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Lady Jays: It's not easy being Three

The Minnesota West women's basketball team, ranked No. 3 in the nation, keeps on fighting to manage high expectations

Minnesota West forward Tia Murray (32) goes to the basket against MState in a recent college women's basketball game. The Lady Jays are ranked third in the nation and continue to fight to remain breathing that lofty air.
Minnesota West forward Tia Murray (32) goes to the basket against MState in a recent college women's basketball game. The Lady Jays are ranked third in the nation and continue to fight to remain breathing that lofty air.
Tim Middagh/The Globe
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WORTHINGTON -- Minnesota West Lady Jays basketball coach Rosalie Hayenga-Hostikka reminds herself constantly not to over-coach her nationally ranked college team. Her assistants remind her, too.

Hayenga-Hostikka, herself a nationally recognized basketball star during her own playing days, finds it hard to sleep some nights because she’s got this unusually gifted team and she can’t stop thinking about finding the answer to every possible obstacle standing in the way of success.

“My mind is just racing all the time,” she admits.

What do we need to work on? This next team is gonna do this; how do I counter it?

It’s not easy feeling like you’re in a high-stakes chess match that never takes a time-out, but then again, not everyone coaches a basketball team ranked No. 3 in the nation. Hayenga-Hostikka has always been an intense, high-energy competitor. And some might find it ironic that her team also possesses those qualities somewhat independently of the coach. God has a sense of humor, perhaps.

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The Minnesota West women’s basketball team owns a 19-1 record and faces two of its biggest regular season tests today (Saturday) and Wednesday.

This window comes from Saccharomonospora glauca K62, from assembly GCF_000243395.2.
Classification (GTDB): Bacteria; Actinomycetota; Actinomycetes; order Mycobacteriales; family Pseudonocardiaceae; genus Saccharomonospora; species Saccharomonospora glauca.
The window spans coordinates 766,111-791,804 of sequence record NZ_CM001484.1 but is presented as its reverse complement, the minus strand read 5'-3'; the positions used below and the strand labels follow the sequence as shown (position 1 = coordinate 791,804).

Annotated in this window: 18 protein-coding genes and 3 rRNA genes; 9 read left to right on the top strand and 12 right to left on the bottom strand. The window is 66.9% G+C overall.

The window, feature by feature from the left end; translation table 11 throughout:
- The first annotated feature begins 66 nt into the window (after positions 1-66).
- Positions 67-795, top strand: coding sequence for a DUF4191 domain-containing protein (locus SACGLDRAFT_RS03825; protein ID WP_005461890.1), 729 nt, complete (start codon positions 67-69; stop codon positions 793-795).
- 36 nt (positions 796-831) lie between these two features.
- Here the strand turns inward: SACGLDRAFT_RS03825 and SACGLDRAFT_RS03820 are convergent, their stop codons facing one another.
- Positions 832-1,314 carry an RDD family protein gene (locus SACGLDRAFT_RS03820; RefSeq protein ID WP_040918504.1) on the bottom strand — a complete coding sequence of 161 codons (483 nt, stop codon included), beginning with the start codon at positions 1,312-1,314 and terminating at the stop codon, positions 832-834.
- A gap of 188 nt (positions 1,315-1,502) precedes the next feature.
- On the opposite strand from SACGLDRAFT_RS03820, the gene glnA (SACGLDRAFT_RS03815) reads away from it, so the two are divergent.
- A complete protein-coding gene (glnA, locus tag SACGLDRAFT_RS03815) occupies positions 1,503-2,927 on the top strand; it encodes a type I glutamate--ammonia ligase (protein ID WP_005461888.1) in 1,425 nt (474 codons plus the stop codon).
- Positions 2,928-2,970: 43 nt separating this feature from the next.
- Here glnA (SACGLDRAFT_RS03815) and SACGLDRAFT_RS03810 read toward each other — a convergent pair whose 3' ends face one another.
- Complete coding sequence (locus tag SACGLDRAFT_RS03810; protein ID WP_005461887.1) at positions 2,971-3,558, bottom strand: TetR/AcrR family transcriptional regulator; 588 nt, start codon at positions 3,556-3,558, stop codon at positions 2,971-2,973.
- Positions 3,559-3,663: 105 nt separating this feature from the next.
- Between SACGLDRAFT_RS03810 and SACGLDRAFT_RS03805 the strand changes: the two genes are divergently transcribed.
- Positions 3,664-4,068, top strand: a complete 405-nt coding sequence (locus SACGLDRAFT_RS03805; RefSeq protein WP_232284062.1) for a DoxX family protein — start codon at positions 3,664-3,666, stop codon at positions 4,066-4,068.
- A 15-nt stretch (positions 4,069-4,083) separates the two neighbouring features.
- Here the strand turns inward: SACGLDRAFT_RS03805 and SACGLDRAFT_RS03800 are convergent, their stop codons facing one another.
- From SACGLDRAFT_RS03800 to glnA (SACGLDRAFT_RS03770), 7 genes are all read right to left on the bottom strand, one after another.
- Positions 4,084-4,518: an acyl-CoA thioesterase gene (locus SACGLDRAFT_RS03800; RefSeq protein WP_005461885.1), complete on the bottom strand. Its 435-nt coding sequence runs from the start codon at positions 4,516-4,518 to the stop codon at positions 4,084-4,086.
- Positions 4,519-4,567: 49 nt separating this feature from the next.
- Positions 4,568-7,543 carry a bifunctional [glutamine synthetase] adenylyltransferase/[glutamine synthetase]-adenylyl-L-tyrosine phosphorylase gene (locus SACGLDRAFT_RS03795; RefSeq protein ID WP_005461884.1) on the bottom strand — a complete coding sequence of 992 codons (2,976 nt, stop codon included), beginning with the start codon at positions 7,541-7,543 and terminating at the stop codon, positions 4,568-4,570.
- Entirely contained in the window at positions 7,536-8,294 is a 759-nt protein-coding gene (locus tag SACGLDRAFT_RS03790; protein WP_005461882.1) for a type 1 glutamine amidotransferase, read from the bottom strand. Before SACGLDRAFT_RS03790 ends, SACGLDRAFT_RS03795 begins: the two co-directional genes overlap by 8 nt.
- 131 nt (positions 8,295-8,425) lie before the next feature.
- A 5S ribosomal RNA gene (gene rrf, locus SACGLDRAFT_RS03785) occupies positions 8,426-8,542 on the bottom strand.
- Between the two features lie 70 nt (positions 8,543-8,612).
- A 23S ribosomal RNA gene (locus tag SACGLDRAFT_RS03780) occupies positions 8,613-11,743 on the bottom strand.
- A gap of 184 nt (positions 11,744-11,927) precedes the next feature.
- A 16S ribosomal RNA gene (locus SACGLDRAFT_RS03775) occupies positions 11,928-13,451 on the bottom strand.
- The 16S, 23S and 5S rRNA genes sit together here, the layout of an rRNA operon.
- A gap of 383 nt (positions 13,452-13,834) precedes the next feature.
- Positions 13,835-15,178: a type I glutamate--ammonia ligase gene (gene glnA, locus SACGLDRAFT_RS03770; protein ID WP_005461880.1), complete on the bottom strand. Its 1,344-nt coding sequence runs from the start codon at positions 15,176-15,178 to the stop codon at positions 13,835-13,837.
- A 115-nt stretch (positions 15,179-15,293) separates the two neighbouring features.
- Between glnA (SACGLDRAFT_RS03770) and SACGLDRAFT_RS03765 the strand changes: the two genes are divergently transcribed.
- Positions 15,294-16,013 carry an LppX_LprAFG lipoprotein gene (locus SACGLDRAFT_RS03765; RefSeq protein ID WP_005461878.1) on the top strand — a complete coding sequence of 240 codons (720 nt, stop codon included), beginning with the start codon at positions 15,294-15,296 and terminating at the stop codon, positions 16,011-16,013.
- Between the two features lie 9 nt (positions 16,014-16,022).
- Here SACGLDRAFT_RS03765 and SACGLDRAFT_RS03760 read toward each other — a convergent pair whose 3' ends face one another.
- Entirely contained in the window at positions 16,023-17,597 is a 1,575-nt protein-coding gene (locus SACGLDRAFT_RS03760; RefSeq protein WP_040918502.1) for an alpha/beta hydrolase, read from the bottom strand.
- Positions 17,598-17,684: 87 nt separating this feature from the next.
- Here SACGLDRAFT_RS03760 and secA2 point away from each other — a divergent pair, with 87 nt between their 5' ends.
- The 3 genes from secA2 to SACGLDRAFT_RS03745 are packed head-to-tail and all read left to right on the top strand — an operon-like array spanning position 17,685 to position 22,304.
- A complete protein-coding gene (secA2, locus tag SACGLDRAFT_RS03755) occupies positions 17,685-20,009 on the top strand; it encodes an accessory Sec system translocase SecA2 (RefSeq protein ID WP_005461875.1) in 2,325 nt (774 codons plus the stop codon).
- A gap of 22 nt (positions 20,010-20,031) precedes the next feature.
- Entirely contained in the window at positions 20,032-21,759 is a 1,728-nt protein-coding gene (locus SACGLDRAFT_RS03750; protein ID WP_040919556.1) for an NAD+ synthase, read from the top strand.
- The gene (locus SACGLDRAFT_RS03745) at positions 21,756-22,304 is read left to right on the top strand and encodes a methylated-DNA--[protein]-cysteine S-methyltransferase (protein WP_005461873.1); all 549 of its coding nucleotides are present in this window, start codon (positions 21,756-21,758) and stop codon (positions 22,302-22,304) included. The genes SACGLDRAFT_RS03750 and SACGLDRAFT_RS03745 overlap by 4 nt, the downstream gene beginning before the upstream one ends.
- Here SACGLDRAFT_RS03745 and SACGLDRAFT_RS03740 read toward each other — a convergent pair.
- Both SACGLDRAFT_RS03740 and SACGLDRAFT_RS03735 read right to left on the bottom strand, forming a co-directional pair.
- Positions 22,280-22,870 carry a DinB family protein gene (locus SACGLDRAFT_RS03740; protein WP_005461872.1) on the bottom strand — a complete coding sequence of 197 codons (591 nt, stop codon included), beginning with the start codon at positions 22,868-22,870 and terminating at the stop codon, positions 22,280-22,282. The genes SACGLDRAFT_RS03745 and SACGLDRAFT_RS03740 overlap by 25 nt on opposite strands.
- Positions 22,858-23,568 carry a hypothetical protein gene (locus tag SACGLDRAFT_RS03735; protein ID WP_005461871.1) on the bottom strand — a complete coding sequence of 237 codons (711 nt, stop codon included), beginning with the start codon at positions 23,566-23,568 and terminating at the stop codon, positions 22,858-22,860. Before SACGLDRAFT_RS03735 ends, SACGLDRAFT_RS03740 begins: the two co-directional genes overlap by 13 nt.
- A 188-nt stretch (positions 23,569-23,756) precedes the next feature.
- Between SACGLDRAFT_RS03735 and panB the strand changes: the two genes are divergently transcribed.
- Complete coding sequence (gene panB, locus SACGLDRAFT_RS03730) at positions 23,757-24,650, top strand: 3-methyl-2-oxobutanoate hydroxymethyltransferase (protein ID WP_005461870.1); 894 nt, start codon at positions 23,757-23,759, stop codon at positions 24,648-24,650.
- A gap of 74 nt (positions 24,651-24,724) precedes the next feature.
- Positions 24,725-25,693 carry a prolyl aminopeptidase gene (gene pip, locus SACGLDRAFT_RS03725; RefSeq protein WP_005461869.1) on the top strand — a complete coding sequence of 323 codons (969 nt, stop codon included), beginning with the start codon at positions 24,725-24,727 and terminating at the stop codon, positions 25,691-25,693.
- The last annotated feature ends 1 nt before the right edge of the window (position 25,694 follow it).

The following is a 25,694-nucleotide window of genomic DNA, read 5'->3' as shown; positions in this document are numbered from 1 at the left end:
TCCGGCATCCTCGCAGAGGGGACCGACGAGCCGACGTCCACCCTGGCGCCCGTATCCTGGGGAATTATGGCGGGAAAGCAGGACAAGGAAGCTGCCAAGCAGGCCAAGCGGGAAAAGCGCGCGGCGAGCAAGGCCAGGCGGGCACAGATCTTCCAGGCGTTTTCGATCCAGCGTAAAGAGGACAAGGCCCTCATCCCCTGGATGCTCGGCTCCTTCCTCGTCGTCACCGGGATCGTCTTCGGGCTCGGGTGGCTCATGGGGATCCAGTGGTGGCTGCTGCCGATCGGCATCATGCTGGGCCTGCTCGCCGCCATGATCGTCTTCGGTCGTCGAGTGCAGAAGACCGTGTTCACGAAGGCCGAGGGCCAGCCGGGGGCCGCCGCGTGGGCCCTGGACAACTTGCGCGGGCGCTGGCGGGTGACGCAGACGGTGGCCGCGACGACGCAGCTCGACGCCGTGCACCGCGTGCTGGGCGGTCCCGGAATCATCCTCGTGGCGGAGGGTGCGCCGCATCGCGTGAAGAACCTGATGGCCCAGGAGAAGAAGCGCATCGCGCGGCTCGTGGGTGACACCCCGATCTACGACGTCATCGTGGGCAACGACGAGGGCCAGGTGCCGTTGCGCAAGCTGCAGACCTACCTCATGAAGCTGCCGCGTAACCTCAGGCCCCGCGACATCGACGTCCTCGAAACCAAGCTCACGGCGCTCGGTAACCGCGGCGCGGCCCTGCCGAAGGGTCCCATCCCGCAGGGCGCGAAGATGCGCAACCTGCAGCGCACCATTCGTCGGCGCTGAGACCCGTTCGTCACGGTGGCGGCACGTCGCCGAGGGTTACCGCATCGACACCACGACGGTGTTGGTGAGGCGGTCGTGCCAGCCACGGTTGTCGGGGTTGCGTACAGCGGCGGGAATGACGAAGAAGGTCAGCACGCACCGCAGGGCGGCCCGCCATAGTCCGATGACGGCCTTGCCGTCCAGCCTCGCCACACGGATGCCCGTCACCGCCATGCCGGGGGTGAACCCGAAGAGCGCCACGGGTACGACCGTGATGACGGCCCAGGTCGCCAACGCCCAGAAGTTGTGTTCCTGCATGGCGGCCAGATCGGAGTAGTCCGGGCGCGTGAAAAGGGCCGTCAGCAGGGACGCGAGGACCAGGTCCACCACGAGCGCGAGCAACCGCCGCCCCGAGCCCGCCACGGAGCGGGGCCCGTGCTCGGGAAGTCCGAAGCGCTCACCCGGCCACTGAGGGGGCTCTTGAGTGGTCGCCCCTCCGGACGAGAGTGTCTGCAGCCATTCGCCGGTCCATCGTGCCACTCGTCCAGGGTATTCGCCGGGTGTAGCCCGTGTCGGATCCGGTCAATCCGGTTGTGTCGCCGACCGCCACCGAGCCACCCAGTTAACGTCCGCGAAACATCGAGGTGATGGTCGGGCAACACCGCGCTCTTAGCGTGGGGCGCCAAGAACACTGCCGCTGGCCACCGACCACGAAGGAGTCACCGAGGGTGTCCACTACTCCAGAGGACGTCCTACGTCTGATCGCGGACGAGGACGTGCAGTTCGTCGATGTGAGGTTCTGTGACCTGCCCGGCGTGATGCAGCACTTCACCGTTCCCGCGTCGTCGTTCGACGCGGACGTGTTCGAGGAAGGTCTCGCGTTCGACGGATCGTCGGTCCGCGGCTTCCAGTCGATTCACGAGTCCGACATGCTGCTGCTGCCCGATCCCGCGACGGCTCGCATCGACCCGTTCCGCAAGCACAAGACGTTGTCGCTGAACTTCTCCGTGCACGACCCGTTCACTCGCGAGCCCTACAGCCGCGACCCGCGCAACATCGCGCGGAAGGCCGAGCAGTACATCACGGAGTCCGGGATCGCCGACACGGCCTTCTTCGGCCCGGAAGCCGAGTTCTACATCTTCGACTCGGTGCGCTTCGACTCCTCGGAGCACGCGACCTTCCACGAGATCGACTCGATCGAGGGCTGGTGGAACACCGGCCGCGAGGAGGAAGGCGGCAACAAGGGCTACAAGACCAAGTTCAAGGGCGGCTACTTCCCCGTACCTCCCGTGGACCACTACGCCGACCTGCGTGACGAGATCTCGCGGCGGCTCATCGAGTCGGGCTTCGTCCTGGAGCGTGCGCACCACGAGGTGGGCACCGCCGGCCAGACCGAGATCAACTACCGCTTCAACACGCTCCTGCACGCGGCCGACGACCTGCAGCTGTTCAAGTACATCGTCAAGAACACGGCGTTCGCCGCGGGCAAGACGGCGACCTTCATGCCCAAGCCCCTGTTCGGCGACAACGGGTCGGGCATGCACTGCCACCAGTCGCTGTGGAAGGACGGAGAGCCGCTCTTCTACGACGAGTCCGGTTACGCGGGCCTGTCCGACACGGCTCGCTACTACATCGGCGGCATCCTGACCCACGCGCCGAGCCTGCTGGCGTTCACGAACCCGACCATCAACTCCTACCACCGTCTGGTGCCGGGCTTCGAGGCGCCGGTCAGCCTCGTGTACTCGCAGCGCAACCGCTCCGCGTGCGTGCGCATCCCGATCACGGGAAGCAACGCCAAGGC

Today the Lady Jays are on the road in LaCrosse, Wis., to play Western Tech. Tech, which is just one game behind West in the conference standings, is ranked No. 14 in the juco ranks.

Then on Wednesday the Jays host Rochester, which is only the top-ranked team in the nation. The Yellowjackets have five third-year players back on their 2022-23 team (thanks to Covid).

But so far, so good for the Lady Jays, who started the season as the nation’s fourth-ranked team and have actually moved up one spot.

That’s not to say the season, thus far, hasn’t been weird at times. The Lady Jays opened the campaign with three one-sided victories -- 90-51, 107-43 and 104-61. Next, they were severely tested in a 79-78 win over Northwestern JV, but they followed that up one day later with an 84-66 loss to Dordt JV where they were unusually out of sync. On Dec. 29, they took on all they could handle against NSDCS, which resulted in a 105-101 overtime victory.

They played a strange game on Jan. 11 against MState-Fergus Falls that resulted in an 86-58 win. In the first half the Lady Jays were so good, they looked like they could beat a top WNBA team. But as good as they were in the first half, they struggled in the second half when the outcome was no longer in doubt.

Last Wednesday, they went on the road to beat Ridgewater 92-18 in a game that had running time the entire second half. Hayenga-Hostikka tried to go easy, but it was a hard thing to do.

“This has been the craziest year,” said the coach. “All we do in practice is push the floor, go, go, go. And then you have a game where we have these big leads and get into situations that you don’t really know what to do. I don’t want to be a jerk. It’s a dilemma.”

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HIGH RISK, HIGH REWARD

You might say the Lady Jays have taken on the personality of their coach, whose aggressive, hard-charging mentality began when she was an eighth-grader starting for the Worthington High School team. But that’s not really the story. Hayenga-Hostikka’s players naturally play that way, and in fact it’s difficult for them to compete any other way.

There have been times, Hayenga-Hostikka says, that when she’s told her players to take it easy on an outclassed opponent, they’ve given her strange looks on the floor as if to say, “I don’t know how to do that.” Tell them to not drive to the basket, and instead to just run their plays in open space? It goes against their grain.

At other times, when the game is competitive, West’s women can become more aggressive than necessary. Maybe even a little out of control at times.